Japanese Canadian Soldiers of the First World War and the Fight to Win the Vote: Designated a ‘National Historic Event’ 2011

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Veterans at the Japanese Canadian War Memorial in Vancouver, 1939. Photo courtesy of Lieutenant-Colonel Roy Kawamoto, Kelowna, BC.

Veterans at the Japanese Canadian War Memorial in Vancouver, 1939. Photo courtesy of Lieutenant-Colonel Roy Kawamoto, Kelowna, BC.

(en française)

Resolutely determined to serve their country despite not being fully recognized as equal citizens, 222 Japanese Canadian soldiers overcame prejudice and barriers to enlistment and fought for Canada on the Western Front of the First World War between 1916 and 1918.

Within days of the declaration of war by Great Britain and her Empire against Germany in 1914, members of the Japanese-Canadian community volunteered in recruiting offices in British Columbia to fight in the western European theatre. Initially refused entry to the Canadian Army, the volunteers were subsequently organised into a battalion by the Canadian Japanese Association and professionally trained, but the Canadian government, catering to domestic feelings, refused to mobilise these troops. By joining units in various provinces, 222 Japanese Canadians fought with distinction on the Western Front, where they initially confronted anti-Asian prejudice but earned the respect of their commanders and fellow soldiers while they battled enemy forces. Tragically, nearly one-fourth of them were killed in action and 92 were wounded.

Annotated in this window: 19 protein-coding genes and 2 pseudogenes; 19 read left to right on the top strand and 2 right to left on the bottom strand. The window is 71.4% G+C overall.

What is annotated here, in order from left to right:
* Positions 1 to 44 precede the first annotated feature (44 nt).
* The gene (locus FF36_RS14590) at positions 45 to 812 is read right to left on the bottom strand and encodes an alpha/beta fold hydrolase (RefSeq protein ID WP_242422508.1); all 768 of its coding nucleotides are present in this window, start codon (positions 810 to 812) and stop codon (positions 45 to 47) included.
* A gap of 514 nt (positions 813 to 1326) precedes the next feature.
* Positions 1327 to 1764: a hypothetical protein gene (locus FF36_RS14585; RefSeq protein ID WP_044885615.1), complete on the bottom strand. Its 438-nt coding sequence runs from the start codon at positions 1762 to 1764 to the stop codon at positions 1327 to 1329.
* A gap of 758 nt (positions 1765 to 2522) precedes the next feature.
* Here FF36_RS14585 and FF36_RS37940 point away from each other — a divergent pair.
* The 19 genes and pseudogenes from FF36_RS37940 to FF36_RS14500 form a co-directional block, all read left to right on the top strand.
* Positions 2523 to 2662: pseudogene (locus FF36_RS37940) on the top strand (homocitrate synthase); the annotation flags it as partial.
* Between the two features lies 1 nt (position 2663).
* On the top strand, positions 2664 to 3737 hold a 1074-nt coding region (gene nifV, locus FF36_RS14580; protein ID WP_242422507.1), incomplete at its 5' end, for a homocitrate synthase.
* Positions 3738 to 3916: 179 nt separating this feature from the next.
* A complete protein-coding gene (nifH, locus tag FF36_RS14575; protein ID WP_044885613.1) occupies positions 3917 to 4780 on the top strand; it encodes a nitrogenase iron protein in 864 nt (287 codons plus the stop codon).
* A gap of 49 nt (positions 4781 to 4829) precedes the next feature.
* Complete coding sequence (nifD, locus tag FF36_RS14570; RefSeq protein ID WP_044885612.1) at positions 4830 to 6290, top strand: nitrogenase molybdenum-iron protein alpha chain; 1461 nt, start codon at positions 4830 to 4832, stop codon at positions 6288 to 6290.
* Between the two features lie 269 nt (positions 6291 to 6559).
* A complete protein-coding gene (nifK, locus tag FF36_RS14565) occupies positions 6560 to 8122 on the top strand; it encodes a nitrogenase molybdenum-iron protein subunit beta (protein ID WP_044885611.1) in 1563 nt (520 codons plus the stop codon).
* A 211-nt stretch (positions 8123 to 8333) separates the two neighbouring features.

Excluded by law from the right to vote, returning Japanese Canadian veterans pointed to their war service as a practical reason why this marginalised community should be granted the vote after the end of hostilities. Building on their contribution to the war effort, the surviving Japanese Canadian veterans launched a concerted grass-roots campaign in 1920 to gain the franchise which, by law, they had previously been barred from exercising in provincial, and hence also in federal elections. They continued this campaign through the 1920s, especially through the efforts of British Columbia Branch No. 9 of the Canadian Legion, which the Japanese Canadian veterans formed in 1926. In 1931, the Legislative Assembly of British Columbia voted to enfranchise the Japanese-Canadian veterans and, within 18 years, all Asian-Canadians received the full rights of Canadian citizenship. These new voters and those who followed could look to the sacrifices of the Japanese Canadian soldiers during the First World War who paved the way for their attainment of citizenship, while all Canadians should celebrate the achievement of equal rights by Asian Canadians.

In 2011, on the recommendation of the Historic Sites and Monuments Board of Canada, the Honourable Peter Kent, Minister of the Environment, announced the designation of the Japanese Canadian Soldiers of the First World War and the Fight to Win the Vote as a National Historic Event. In due course, Parks Canada will consult with the Japanese Canadian community to plan the installation of a plaque honouring the memory of these brave soldiers who helped advance our concepts of citizenship while standing guard for Canada.

Further Reading & Resources
Lyle Dick, “Sergeant Masumi Mitsui and the Japanese Canadian War Memorial: Intersections of National, Cultural, and Personal Memory,” Canadian Historical Review, Vol. 91, Issue 3 (September 2010), 435-63.

This article was written by: Dick, Lyle